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The New Zealand Railways Magazine, Volume 13, Issue 10 (January 2, 1939)

Opinion of Otago and Sydney

Opinion of Otago and Sydney.

The whaling settlement at Auckland Island was a complete failure, a failure which caused great disappointment both at Home and in the Colonies; whaling in the South Seas being considered a trade of national importance. Toward the end of August, 1852, the Earl of Hardwicke arrived at Otago, bringing the remnant of the Southern Whale Fishery's staff, crews, and property, including the Governor's house, which was offered for sale. The Otago Witness contained an article which expressed regret, but not surprise at the abandonment of the settlement. Some portions of Mr. Enderby's plan were considered well worth adopting, but it was a mistake to have chosen the Auckland Islands as a site in order to prevent the desertion of crews; the result had been that the men regarded the island as a prison. Whales were plentiful enough, but the difficulties attending the capture of them were so great, owing to the boisterous weather, that scarcely any oil was obtained.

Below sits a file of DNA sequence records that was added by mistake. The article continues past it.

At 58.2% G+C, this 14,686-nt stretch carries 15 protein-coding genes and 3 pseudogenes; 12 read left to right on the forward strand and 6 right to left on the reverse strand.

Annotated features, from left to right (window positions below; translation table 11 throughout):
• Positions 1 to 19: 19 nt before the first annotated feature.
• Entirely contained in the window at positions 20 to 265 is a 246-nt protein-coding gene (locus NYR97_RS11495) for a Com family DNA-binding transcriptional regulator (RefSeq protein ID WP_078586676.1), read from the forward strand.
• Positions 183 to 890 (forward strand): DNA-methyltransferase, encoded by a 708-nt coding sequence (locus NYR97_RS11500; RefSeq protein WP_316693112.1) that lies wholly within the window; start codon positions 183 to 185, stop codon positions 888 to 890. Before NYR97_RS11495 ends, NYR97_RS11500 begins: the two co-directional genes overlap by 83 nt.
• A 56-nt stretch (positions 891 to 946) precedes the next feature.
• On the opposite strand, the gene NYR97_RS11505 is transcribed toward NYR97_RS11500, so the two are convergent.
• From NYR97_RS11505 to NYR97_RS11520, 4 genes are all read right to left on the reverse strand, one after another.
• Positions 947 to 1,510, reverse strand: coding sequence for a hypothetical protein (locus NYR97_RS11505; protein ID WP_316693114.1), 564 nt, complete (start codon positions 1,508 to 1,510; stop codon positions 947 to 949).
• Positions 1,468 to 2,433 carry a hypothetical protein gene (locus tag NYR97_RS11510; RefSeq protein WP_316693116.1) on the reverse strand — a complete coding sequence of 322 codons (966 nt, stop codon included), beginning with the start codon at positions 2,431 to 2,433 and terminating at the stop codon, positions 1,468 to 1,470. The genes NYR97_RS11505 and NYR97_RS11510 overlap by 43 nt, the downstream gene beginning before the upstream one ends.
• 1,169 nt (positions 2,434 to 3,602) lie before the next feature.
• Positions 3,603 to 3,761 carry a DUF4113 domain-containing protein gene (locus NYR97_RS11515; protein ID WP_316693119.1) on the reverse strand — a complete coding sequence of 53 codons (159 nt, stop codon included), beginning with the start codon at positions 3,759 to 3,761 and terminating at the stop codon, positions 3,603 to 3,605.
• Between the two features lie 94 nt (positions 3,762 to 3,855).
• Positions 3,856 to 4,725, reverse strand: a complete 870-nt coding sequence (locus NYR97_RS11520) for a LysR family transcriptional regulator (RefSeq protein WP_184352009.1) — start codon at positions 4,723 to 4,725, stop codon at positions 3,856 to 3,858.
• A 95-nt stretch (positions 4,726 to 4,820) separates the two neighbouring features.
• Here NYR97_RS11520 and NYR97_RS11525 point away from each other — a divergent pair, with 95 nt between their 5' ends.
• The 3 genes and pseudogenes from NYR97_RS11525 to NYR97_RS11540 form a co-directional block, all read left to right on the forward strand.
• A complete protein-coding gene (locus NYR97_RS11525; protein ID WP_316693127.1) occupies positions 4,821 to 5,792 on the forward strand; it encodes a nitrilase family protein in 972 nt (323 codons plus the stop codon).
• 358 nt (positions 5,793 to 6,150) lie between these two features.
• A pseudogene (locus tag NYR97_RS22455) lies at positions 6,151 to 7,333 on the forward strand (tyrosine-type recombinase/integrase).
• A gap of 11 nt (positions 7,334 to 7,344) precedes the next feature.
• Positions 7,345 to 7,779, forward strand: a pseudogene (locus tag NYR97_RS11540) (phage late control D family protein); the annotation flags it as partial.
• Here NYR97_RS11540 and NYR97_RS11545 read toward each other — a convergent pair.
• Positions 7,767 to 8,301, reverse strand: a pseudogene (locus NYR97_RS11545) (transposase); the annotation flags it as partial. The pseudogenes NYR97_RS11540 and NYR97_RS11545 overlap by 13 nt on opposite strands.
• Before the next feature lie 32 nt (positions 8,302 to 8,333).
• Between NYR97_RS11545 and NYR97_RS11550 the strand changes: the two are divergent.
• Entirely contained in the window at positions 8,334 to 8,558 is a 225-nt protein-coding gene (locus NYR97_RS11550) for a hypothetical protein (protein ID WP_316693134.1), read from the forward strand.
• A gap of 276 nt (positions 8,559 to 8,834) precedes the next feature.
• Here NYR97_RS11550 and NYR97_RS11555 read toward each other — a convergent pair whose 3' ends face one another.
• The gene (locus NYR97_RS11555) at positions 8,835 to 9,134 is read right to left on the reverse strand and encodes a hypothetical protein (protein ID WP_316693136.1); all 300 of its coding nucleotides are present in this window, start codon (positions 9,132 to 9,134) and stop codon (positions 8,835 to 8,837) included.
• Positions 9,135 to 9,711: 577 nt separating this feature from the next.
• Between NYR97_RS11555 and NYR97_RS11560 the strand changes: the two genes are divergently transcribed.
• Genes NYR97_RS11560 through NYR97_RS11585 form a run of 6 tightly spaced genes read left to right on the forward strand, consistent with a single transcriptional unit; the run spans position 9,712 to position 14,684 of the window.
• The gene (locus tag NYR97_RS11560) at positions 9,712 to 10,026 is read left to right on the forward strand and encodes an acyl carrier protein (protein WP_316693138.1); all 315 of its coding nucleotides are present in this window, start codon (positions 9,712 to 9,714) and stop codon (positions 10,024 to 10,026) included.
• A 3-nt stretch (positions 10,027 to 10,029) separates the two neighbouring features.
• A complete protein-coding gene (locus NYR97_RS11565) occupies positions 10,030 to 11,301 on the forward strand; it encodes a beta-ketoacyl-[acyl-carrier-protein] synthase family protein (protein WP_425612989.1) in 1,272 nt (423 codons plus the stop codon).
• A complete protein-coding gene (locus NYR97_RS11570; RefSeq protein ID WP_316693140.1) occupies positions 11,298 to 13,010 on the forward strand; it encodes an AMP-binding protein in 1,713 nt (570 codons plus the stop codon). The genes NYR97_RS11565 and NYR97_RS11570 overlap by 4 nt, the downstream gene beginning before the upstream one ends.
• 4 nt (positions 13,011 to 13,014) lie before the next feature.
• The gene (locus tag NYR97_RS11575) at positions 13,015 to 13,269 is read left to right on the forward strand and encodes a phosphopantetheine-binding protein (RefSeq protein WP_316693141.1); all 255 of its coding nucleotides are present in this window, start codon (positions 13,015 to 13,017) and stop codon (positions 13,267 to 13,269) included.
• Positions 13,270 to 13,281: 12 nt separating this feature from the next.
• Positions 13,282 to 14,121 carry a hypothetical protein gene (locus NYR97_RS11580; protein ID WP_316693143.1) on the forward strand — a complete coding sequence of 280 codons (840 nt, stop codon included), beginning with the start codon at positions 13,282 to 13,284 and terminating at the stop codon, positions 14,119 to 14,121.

To many people in Sydney the failure of the scheme brought no surprise; the site being considered bad, and the attempt to colonize—folly. It was said that £30,000 had been spent on buildings and improvements at Port Ross, whereas, had Port Jackson, Newcastle, or Port Stephen been chosen as the whaling base, no more than £2,000 need have been expended on the erection of a store and dwellings for the labourers.

Also instead of a Chief Commissioner, who as Lieutenant-Governor, required a staff, the seven or eight ships employed could have been managed by any Sydney merchant with the help of an extra clerk. Never again would the Southern Whale Fishery be likely to form a base south of Otago.